Oh and the blog’s title. She and Sophie Kalish aka Sophie Tucker, the Last of the Red Hot Mammas.

Everyone knows that I’m just Second Hand Rose
From Second Avenue

Q1 #GoTheDist in the books

so… remember that mileage I planned to pick up in April or May or maybe Q3? I did. In March!

My March totals:

  • 365,682 steps
  • 151.93 miles walked
  • 64.55 miles biked

HoLY SHIT. This is my best month ever and one of only two above 350K steps. That was about 11,800 steps/day and included 31 straight days (27 Feb-29 March) in which I hit 10K+ each day. While I fizzled out the last two days, 13K today is a good start to April /Q2. I ended up a little short on the bike, but I’m OK with that.

Q1 totals:

  • 927,589 steps
  • 384.45 miles walked
  • 221.53 miles biked

Yep, I exceeded my revised bike goal even with falling short in March. I hit 102.52% of my #GoTheDist mileage goal and I like being at par/slight cushion going into two less than ideal for walking months (travel). Very proud of myself so far in 2015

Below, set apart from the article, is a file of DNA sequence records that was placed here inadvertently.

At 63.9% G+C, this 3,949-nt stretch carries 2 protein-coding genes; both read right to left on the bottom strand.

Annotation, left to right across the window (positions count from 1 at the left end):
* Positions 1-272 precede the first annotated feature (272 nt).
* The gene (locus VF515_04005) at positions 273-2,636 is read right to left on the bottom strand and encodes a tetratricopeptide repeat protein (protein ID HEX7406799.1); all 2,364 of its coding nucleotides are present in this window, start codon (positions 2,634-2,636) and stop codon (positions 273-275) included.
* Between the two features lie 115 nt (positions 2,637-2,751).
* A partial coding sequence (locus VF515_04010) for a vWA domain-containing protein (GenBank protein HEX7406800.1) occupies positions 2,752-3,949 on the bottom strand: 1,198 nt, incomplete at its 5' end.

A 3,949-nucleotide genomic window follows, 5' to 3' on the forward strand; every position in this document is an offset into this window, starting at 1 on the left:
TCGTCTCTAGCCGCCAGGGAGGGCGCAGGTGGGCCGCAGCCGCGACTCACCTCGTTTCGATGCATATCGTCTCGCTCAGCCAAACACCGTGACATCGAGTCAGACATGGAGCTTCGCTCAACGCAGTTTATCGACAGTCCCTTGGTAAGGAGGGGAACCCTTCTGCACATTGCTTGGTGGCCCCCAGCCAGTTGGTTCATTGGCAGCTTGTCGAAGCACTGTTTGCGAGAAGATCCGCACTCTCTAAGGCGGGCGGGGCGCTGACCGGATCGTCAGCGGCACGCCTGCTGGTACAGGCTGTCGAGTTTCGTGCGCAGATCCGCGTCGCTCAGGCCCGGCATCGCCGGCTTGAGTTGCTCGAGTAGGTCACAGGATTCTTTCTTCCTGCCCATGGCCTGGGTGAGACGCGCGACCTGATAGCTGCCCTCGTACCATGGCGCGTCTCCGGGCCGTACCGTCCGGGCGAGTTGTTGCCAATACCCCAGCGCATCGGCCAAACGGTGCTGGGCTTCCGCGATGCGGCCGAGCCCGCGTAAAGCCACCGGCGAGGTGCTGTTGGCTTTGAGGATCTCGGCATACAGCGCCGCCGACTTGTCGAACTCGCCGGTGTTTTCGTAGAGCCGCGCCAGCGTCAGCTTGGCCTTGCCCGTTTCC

That said, #GoTheDist goals for April:

  • 283,000 steps (personal goal, 300K but remaining reasonable due to travel)
  • 117 miles walked
  • 75 miles on the bike

Q2 goals:

  • 850,000 steps
  • 375 miles walked
  • 150 miles biked

The latter represents a decrease but hopefully one that correlates with walking home more. I may revise it if I hit April goals.

On to Q2

Q1 Update: 2015 Alphabet Soup Challenge

With one quarter of the year about gone, I’ve read 24 books! Yep, my no crap before Memorial Day went out the window, but oh well, it’s reading. I’ve also left 17 unfinished. I’m in very good shape to knock out the challenge with only the following letters remaining:

 

  • E
  • J
  • L
  • O
  • Q
  • R
  • U
  • V
  • W 
  • X
  • Y

In addition to possibly completing two loops through the alphabet, I’m also challenging myself to read the books initially listed. AKA, not finding another book with that letter as a reason to pass on reading a book I should finish. Yes, Gone Girl, I’m looking at you.

Q1 has also been good for #GoTheDist. More on that later

 

Confessions of a Designated Fat Taxi Driver?